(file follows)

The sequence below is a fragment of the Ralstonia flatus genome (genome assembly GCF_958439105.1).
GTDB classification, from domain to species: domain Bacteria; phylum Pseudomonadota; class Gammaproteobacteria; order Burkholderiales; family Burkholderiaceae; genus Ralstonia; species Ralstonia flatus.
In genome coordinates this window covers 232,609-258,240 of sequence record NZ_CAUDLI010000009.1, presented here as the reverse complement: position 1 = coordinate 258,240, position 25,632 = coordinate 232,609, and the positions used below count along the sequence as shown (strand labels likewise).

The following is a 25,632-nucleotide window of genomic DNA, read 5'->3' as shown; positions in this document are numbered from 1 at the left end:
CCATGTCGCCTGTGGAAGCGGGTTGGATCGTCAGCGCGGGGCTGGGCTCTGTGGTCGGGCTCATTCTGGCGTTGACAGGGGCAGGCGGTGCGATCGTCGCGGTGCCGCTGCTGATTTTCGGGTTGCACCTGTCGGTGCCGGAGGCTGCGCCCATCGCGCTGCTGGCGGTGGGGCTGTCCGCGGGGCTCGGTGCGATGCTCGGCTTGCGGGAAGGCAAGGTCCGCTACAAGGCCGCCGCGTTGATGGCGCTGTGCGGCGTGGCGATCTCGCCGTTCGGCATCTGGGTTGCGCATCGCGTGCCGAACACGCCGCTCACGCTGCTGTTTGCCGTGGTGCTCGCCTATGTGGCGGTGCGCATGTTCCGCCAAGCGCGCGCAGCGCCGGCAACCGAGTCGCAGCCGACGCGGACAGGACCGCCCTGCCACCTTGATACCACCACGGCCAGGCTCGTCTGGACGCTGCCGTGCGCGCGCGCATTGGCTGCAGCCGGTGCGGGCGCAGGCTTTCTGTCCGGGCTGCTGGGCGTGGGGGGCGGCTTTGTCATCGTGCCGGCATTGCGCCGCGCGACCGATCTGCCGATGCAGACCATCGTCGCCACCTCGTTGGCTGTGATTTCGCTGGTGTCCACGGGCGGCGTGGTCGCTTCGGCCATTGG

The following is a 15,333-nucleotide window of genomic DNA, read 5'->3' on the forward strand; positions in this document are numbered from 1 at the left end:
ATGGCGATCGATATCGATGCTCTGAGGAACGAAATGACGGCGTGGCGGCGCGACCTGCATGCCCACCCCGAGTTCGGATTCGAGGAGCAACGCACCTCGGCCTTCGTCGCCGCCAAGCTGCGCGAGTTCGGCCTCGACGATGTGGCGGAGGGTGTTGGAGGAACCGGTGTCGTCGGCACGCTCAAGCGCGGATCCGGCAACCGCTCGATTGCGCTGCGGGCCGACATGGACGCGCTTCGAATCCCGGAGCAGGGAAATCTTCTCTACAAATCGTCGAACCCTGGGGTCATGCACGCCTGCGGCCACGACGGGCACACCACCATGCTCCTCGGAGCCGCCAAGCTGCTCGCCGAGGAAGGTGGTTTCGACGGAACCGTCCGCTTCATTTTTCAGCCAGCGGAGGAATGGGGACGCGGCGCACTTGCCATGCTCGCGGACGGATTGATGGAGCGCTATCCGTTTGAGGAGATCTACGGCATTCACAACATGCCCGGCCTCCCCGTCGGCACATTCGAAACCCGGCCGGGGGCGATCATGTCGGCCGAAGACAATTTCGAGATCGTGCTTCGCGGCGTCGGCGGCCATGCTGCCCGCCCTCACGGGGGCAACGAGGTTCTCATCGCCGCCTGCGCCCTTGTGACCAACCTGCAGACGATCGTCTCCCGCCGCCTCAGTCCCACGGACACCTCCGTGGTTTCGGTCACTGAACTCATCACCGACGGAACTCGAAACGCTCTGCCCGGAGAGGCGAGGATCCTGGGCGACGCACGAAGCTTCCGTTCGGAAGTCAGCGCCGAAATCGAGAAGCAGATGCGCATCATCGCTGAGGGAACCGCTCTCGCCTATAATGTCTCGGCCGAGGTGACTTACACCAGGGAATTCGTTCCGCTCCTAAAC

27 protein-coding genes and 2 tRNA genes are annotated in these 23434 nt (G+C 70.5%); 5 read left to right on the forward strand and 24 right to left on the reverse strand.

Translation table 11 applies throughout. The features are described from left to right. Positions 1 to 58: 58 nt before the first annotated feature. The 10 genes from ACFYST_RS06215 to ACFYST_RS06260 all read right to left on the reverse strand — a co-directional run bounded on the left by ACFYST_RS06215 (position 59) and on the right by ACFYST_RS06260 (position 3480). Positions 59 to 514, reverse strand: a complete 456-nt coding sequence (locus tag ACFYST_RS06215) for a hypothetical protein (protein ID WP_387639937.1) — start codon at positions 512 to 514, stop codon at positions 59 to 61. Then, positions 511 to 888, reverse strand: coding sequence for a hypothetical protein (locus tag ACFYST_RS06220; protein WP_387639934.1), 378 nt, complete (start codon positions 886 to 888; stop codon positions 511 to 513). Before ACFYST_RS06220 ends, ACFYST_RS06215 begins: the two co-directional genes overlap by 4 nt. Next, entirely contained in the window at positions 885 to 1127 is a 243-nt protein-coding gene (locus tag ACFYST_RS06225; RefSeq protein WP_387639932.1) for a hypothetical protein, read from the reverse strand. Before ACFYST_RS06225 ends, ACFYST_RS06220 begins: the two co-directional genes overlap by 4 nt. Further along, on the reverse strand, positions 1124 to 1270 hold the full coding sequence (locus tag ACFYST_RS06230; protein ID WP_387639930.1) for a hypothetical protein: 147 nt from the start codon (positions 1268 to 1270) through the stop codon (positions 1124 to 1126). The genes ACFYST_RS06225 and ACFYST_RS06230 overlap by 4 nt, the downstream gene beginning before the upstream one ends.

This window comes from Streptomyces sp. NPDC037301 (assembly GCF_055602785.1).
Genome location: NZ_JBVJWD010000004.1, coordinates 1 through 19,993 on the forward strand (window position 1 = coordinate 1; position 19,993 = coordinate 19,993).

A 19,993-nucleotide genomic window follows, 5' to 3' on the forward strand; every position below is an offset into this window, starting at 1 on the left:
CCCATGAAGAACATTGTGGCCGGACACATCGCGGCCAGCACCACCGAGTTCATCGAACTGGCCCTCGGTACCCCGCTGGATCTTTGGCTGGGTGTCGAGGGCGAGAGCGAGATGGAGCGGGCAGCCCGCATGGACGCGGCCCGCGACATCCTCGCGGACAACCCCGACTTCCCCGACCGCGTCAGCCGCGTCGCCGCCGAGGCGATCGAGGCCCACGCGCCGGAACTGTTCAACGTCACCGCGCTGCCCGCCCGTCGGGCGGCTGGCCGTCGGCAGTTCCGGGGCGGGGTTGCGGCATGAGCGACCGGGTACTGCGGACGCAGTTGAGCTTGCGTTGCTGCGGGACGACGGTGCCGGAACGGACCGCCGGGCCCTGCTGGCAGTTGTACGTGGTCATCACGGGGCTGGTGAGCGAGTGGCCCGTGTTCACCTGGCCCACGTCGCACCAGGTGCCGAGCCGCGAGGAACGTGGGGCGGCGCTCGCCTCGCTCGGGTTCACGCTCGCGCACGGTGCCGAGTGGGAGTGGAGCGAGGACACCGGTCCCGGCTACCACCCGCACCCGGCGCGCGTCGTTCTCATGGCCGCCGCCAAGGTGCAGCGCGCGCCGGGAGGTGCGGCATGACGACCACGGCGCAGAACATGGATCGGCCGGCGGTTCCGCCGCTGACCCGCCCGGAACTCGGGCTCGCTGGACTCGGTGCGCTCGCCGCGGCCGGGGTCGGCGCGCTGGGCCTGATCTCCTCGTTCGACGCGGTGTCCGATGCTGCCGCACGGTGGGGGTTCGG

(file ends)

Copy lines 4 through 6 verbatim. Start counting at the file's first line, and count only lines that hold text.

The following is a 25,632-nucleotide window of genomic DNA, read 5'->3' as shown; positions in this document are numbered from 1 at the left end:
CCATGTCGCCTGTGGAAGCGGGTTGGATCGTCAGCGCGGGGCTGGGCTCTGTGGTCGGGCTCATTCTGGCGTTGACAGGGGCAGGCGGTGCGATCGTCGCGGTGCCGCTGCTGATTTTCGGGTTGCACCTGTCGGTGCCGGAGGCTGCGCCCATCGCGCTGCTGGCGGTGGGGCTGTCCGCGGGGCTCGGTGCGATGCTCGGCTTGCGGGAAGGCAAGGTCCGCTACAAGGCCGCCGCGTTGATGGCGCTGTGCGGCGTGGCGATCTCGCCGTTCGGCATCTGGGTTGCGCATCGCGTGCCGAACACGCCGCTCACGCTGCTGTTTGCCGTGGTGCTCGCCTATGTGGCGGTGCGCATGTTCCGCCAAGCGCGCGCAGCGCCGGCAACCGAGTCGCAGCCGACGCGGACAGGACCGCCCTGCCACCTTGATACCACCACGGCCAGGCTCGTCTGGACGCTGCCGTGCGCGCGCGCATTGGCTGCAGCCGGTGCGGGCGCAGGCTTTCTGTCCGGGCTGCTGGGCGTGGGGGGCGGCTTTGTCATCGTGCCGGCATTGCGCCGCGCGACCGATCTGCCGATGCAGACCATCGTCGCCACCTCGTTGGCTGTGATTTCGCTGGTGTCCACGGGCGGCGTGGTCGCTTCGGCCATTGG

The following is a 15,333-nucleotide window of genomic DNA, read 5'->3' on the forward strand; positions in this document are numbered from 1 at the left end: